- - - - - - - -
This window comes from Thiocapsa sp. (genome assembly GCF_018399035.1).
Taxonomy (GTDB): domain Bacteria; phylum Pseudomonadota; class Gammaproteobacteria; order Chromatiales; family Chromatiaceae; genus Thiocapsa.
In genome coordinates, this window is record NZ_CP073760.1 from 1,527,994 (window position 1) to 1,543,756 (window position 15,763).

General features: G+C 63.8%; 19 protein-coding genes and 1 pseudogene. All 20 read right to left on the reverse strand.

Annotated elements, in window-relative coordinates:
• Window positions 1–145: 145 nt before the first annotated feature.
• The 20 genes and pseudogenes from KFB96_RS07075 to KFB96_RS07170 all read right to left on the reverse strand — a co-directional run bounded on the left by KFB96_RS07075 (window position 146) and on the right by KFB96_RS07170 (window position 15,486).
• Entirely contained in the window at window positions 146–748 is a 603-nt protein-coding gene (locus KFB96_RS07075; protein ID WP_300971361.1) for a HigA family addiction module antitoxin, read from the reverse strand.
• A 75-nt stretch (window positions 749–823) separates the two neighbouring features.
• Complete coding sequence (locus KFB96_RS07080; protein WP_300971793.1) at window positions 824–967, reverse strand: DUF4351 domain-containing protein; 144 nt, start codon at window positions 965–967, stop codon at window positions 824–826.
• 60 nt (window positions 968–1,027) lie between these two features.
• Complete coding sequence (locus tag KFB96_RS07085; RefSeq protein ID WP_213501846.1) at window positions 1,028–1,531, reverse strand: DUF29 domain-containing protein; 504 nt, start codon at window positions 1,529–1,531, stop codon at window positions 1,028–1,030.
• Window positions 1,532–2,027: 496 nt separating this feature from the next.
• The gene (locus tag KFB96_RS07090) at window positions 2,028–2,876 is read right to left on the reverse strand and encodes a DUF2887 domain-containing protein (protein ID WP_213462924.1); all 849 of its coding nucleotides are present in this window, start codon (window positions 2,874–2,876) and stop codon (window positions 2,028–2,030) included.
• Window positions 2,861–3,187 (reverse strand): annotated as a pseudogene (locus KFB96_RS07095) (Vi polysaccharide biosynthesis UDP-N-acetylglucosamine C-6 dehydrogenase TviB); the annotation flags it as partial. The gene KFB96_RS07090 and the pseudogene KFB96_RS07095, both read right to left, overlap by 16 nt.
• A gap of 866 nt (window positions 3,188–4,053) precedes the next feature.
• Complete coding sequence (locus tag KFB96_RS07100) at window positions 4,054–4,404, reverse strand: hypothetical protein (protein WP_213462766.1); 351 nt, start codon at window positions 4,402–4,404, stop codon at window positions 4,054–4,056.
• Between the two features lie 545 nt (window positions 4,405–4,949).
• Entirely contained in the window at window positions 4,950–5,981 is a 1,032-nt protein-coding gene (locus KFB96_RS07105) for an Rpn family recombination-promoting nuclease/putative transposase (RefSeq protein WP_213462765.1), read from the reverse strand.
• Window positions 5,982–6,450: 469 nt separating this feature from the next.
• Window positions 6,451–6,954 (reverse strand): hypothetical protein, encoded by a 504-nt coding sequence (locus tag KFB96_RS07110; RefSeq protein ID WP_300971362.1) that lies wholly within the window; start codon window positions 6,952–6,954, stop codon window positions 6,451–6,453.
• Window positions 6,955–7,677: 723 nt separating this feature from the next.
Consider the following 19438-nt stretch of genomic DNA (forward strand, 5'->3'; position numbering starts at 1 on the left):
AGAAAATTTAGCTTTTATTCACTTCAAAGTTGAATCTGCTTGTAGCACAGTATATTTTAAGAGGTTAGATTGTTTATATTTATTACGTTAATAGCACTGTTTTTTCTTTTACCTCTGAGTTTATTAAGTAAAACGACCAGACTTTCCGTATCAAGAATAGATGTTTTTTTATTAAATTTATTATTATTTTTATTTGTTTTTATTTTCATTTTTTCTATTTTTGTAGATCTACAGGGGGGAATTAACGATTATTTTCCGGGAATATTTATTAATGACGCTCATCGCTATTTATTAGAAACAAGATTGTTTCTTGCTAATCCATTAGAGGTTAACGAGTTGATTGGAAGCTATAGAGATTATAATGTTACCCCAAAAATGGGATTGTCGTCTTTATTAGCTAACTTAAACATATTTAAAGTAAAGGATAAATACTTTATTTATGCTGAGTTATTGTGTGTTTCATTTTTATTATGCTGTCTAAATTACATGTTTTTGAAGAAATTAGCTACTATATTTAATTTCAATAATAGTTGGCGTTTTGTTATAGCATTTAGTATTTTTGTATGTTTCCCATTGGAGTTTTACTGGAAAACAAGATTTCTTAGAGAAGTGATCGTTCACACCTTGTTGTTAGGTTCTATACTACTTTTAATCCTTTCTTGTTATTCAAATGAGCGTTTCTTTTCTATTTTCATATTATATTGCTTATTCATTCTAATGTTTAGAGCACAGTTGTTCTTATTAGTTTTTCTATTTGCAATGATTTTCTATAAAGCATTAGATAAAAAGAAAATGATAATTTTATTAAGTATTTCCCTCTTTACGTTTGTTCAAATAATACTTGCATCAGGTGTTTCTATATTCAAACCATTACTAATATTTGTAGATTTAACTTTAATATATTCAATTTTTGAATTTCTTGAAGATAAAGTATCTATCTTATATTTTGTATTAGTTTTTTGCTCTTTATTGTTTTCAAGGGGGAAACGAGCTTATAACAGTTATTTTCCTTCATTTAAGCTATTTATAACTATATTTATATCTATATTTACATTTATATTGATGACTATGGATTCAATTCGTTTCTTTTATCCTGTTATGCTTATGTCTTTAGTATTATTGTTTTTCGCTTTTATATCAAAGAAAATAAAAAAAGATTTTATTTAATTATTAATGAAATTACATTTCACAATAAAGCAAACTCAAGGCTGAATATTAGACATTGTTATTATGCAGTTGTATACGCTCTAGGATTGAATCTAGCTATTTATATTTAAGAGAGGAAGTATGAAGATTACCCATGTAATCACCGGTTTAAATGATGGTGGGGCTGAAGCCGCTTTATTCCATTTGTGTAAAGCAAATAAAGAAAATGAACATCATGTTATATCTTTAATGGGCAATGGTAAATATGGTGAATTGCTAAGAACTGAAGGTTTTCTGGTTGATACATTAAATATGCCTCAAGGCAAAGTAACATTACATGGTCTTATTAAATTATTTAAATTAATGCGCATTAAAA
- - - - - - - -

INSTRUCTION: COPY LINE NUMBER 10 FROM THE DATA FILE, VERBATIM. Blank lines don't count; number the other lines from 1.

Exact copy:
• Complete coding sequence (locus KFB96_RS07080; protein WP_300971793.1) at window positions 824–967, reverse strand: DUF4351 domain-containing protein; 144 nt, start codon at window positions 965–967, stop codon at window positions 824–826.